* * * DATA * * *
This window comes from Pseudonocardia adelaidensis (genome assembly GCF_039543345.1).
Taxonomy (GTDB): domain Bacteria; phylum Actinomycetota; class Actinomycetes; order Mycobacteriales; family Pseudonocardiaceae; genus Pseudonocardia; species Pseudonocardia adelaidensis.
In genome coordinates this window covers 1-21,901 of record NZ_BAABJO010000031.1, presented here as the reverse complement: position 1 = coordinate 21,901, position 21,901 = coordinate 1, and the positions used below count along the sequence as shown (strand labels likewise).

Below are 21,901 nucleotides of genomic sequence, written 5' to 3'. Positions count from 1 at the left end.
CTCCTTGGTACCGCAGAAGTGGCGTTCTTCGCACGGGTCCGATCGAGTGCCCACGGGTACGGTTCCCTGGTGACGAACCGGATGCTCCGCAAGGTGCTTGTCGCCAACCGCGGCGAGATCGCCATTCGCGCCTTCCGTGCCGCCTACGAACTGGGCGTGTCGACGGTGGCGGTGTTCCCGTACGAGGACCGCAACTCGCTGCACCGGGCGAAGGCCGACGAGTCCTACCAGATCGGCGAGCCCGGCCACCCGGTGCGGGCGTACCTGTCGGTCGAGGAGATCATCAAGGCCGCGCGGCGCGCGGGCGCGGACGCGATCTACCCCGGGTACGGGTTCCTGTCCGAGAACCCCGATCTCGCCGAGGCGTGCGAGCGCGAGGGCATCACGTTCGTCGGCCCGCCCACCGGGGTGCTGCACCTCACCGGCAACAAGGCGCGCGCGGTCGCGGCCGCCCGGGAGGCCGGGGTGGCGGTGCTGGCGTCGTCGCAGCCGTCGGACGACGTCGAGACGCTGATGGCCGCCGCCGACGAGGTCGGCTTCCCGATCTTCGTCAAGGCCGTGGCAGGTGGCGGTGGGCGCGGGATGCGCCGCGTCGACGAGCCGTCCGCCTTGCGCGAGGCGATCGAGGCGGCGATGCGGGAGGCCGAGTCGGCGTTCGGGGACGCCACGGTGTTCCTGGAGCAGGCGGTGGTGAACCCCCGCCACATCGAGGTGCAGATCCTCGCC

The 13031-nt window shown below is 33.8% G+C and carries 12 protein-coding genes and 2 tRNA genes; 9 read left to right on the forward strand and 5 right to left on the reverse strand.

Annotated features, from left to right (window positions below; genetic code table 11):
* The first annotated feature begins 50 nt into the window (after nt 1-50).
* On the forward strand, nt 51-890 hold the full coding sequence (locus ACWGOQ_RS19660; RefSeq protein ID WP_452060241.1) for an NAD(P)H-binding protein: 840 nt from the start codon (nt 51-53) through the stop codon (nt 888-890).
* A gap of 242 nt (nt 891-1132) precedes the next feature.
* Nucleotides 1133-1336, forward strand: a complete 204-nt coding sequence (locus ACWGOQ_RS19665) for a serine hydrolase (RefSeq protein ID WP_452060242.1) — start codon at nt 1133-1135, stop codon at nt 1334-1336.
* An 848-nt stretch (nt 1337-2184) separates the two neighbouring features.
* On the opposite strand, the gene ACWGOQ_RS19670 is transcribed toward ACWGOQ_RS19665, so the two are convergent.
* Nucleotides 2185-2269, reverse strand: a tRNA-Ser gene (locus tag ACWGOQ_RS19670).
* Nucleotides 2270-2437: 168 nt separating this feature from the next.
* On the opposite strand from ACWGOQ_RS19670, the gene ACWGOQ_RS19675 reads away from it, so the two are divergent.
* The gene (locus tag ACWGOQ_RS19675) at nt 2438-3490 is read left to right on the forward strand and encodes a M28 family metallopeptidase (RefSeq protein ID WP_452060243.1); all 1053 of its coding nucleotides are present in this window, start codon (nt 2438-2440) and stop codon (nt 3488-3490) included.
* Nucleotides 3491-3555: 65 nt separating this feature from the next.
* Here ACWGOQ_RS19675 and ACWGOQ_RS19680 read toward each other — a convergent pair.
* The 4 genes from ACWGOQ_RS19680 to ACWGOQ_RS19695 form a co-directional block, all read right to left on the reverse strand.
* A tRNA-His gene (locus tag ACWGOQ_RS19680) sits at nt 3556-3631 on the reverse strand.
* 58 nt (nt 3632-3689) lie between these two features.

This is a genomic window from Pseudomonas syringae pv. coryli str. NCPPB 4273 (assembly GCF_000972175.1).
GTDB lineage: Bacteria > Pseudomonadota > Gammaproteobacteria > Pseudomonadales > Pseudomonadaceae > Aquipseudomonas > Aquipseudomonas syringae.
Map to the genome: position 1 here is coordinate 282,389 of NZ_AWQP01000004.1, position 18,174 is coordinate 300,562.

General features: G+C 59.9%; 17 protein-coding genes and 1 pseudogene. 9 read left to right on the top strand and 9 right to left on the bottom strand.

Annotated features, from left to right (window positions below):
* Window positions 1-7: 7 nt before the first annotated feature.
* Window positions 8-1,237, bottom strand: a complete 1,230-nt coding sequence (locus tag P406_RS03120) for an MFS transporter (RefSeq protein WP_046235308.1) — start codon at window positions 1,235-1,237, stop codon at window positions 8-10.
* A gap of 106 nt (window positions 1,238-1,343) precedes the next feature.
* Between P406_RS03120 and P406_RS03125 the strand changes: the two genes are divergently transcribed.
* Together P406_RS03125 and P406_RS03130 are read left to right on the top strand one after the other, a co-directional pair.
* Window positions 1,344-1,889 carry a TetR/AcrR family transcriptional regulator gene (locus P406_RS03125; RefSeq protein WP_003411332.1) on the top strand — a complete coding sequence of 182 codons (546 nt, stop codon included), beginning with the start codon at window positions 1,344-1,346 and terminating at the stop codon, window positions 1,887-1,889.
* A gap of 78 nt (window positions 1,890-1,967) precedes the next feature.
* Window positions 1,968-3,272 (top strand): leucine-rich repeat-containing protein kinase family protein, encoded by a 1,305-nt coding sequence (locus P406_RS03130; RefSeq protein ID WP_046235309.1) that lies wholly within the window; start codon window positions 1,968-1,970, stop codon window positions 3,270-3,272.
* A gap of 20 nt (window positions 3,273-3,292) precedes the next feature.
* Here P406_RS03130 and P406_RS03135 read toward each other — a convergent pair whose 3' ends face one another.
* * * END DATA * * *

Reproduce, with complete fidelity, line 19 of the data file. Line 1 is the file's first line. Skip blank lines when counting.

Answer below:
* Here ACWGOQ_RS19675 and ACWGOQ_RS19680 read toward each other — a convergent pair.